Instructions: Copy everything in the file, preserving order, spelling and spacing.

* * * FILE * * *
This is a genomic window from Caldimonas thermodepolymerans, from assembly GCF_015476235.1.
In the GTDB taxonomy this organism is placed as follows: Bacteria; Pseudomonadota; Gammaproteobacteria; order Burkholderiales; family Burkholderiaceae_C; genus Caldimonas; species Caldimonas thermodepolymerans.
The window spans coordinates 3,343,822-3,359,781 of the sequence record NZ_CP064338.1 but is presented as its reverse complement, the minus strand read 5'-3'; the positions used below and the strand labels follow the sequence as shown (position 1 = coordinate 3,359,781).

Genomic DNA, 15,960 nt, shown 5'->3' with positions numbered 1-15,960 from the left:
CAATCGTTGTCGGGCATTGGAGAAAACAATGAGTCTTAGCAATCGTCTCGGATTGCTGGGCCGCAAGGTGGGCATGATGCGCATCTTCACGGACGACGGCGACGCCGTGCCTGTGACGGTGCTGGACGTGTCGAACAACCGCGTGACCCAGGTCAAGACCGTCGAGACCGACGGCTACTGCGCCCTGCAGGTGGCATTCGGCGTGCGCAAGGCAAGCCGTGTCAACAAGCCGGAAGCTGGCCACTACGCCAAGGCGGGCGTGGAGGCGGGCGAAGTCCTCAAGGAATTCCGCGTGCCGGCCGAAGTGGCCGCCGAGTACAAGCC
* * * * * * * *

This is a genomic window from Caldimonas thermodepolymerans, from assembly GCF_015476235.1.
In the GTDB taxonomy this organism is placed as follows: Bacteria; Pseudomonadota; Gammaproteobacteria; order Burkholderiales; family Burkholderiaceae_C; genus Caldimonas; species Caldimonas thermodepolymerans.
The window spans coordinates 3,343,822-3,359,781 of the sequence record NZ_CP064338.1 but is presented as its reverse complement, the minus strand read 5'-3'; the positions used below and the strand labels follow the sequence as shown (position 1 = coordinate 3,359,781).

Genomic DNA, 15,960 nt, shown 5'->3' with positions numbered 1-15,960 from the left:
CAATCGTTGTCGGGCATTGGAGAAAACAATGAGTCTTAGCAATCGTCTCGGATTGCTGGGCCGCAAGGTGGGCATGATGCGCATCTTCACGGACGACGGCGACGCCGTGCCTGTGACGGTGCTGGACGTGTCGAACAACCGCGTGACCCAGGTCAAGACCGTCGAGACCGACGGCTACTGCGCCCTGCAGGTGGCATTCGGCGTGCGCAAGGCAAGCCGTGTCAACAAGCCGGAAGCTGGCCACTACGCCAAGGCGGGCGTGGAGGCGGGCGAAGTCCTCAAGGAATTCCGCGTGCCGGCCGAAGTGGCCGCCGAGTACAAGCC